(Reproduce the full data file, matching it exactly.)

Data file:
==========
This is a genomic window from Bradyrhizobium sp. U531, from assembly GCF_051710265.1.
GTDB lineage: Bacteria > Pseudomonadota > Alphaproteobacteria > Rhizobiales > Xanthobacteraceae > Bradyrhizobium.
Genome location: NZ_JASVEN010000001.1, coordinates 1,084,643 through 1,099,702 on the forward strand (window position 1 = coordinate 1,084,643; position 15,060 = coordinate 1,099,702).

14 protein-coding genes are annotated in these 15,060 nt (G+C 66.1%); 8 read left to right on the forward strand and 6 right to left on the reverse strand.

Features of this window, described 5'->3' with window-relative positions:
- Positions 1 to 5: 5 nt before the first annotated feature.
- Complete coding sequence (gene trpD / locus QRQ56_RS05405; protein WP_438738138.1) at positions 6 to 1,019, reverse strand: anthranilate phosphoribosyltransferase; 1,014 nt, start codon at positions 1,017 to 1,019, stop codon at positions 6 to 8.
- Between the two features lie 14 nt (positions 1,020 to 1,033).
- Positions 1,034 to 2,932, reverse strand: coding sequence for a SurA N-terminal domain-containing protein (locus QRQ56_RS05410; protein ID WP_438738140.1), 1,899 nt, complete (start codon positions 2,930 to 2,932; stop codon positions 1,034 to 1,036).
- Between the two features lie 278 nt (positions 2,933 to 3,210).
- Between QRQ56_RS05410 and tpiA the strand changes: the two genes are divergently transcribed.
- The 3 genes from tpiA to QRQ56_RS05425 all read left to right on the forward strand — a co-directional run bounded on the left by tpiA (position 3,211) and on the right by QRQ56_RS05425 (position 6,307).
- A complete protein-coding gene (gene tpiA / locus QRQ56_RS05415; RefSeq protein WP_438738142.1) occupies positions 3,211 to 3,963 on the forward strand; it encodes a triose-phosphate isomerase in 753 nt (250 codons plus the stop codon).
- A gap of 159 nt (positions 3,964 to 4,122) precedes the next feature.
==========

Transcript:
This is a genomic window from Bradyrhizobium sp. U531, from assembly GCF_051710265.1.
GTDB lineage: Bacteria > Pseudomonadota > Alphaproteobacteria > Rhizobiales > Xanthobacteraceae > Bradyrhizobium.
Genome location: NZ_JASVEN010000001.1, coordinates 1,084,643 through 1,099,702 on the forward strand (window position 1 = coordinate 1,084,643; position 15,060 = coordinate 1,099,702).

14 protein-coding genes are annotated in these 15,060 nt (G+C 66.1%); 8 read left to right on the forward strand and 6 right to left on the reverse strand.

Features of this window, described 5'->3' with window-relative positions:
- Positions 1 to 5: 5 nt before the first annotated feature.
- Complete coding sequence (gene trpD / locus QRQ56_RS05405; protein WP_438738138.1) at positions 6 to 1,019, reverse strand: anthranilate phosphoribosyltransferase; 1,014 nt, start codon at positions 1,017 to 1,019, stop codon at positions 6 to 8.
- Between the two features lie 14 nt (positions 1,020 to 1,033).
- Positions 1,034 to 2,932, reverse strand: coding sequence for a SurA N-terminal domain-containing protein (locus QRQ56_RS05410; protein ID WP_438738140.1), 1,899 nt, complete (start codon positions 2,930 to 2,932; stop codon positions 1,034 to 1,036).
- Between the two features lie 278 nt (positions 2,933 to 3,210).
- Between QRQ56_RS05410 and tpiA the strand changes: the two genes are divergently transcribed.
- The 3 genes from tpiA to QRQ56_RS05425 all read left to right on the forward strand — a co-directional run bounded on the left by tpiA (position 3,211) and on the right by QRQ56_RS05425 (position 6,307).
- A complete protein-coding gene (gene tpiA / locus QRQ56_RS05415; RefSeq protein WP_438738142.1) occupies positions 3,211 to 3,963 on the forward strand; it encodes a triose-phosphate isomerase in 753 nt (250 codons plus the stop codon).
- A gap of 159 nt (positions 3,964 to 4,122) precedes the next feature.